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Governing HiberniaBritish Politicians and Ireland 1800–1921$
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K. Theodore Hoppen

Print publication date: 2016

Print ISBN-13: 9780198207436

Published to Oxford Scholarship Online: August 2016

DOI: 10.1093/acprof:oso/9780198207436.001.0001

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Partition or Squaring (Some) Circles

Partition or Squaring (Some) Circles

(p.289) 10 Partition or Squaring (Some) Circles
Governing Hibernia

K. Theodore Hoppen

Oxford University Press

Given that, while the two main British parties certainly differed on the question of Home Rule, they did not differ on the importance of introducing policies of Irish differentiation, a clear tendency becomes apparent characterized by the emergence of underlying similarities with regard to the ways in which Ireland should be handled and governed. Thus a logical (though not a necessary) tendency can be seen to emerge in discussions about Irish government that stressed the difference, the strangeness, the peculiarities of Ireland, the things that marked it out from the rest of the United Kingdom. And this was something no less evident among Conservatives or Unionists as among Liberals. While, therefore, Home Rule remained a dividing and totemic issue between the parties, beneath the waves a potential consensus was beginning to emerge. What restrained this emergence were the powerful campaigns against Home Rule mounted in Ulster in the early twentieth century and the still considerable (though waning) influence of Southern Irish Unionists among their Conservative allies in Britain. Once, however, the solvent of partition, of dividing Ireland along roughly denominational lines, became apparent and practicable, this underlying agreement about what was to be done meant that partition’s potential implementation undermined opposition to Home Rule for the South of Ireland. The form of independence granted in 1921–2 was therefore in an important sense a logical outcome of the dominance of Irish differentiation that had begun to become apparent fifty years earlier.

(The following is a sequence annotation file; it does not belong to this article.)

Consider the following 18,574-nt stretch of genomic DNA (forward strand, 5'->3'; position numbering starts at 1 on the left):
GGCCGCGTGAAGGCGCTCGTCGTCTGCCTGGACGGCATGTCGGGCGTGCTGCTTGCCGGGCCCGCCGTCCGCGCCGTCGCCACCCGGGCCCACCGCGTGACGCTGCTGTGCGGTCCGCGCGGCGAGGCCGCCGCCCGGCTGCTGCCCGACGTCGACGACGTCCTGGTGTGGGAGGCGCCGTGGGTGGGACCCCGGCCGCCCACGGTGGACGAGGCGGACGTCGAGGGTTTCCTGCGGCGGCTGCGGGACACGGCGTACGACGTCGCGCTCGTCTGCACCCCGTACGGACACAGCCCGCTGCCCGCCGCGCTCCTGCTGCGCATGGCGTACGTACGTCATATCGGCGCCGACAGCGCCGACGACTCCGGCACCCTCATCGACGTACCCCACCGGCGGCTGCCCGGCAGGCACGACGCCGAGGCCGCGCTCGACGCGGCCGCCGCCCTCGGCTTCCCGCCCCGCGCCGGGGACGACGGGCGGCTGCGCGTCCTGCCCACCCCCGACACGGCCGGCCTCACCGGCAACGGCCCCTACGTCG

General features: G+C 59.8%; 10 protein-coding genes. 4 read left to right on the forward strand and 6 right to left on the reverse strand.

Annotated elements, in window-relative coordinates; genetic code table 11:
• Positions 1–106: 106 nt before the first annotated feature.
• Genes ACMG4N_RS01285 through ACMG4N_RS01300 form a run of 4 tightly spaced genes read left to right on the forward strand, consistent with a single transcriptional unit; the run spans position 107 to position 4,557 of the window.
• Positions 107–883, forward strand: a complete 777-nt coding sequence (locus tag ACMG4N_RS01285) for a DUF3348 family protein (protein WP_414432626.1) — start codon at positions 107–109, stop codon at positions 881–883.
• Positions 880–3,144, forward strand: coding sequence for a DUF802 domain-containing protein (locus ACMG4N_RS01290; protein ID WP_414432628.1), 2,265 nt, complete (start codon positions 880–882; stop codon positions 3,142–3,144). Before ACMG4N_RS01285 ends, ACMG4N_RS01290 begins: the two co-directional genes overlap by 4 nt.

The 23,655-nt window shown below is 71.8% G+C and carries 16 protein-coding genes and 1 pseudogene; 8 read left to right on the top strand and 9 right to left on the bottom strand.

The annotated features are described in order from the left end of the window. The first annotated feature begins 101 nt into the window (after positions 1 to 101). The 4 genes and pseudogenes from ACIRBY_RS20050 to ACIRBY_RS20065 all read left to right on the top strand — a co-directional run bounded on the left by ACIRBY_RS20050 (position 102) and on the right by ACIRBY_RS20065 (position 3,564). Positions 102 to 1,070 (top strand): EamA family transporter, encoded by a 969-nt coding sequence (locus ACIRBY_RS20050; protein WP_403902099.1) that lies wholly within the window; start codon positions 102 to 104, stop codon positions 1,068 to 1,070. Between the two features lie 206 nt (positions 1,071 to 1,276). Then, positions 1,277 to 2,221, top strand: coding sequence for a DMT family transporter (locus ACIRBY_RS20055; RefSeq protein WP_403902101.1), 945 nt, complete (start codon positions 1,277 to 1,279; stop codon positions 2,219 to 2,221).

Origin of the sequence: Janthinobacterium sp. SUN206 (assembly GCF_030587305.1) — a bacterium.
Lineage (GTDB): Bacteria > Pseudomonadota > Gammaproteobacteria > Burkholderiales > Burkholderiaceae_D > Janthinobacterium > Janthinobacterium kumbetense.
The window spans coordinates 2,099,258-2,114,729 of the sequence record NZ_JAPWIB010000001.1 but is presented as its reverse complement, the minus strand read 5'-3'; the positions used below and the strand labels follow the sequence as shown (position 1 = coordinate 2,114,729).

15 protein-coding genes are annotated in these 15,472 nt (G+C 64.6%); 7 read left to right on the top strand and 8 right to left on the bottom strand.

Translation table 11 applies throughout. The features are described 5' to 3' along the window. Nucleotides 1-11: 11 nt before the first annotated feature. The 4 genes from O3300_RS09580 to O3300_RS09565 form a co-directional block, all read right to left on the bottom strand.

Keywords:   independence, partition, unionists, liberals, ulster, differentiation

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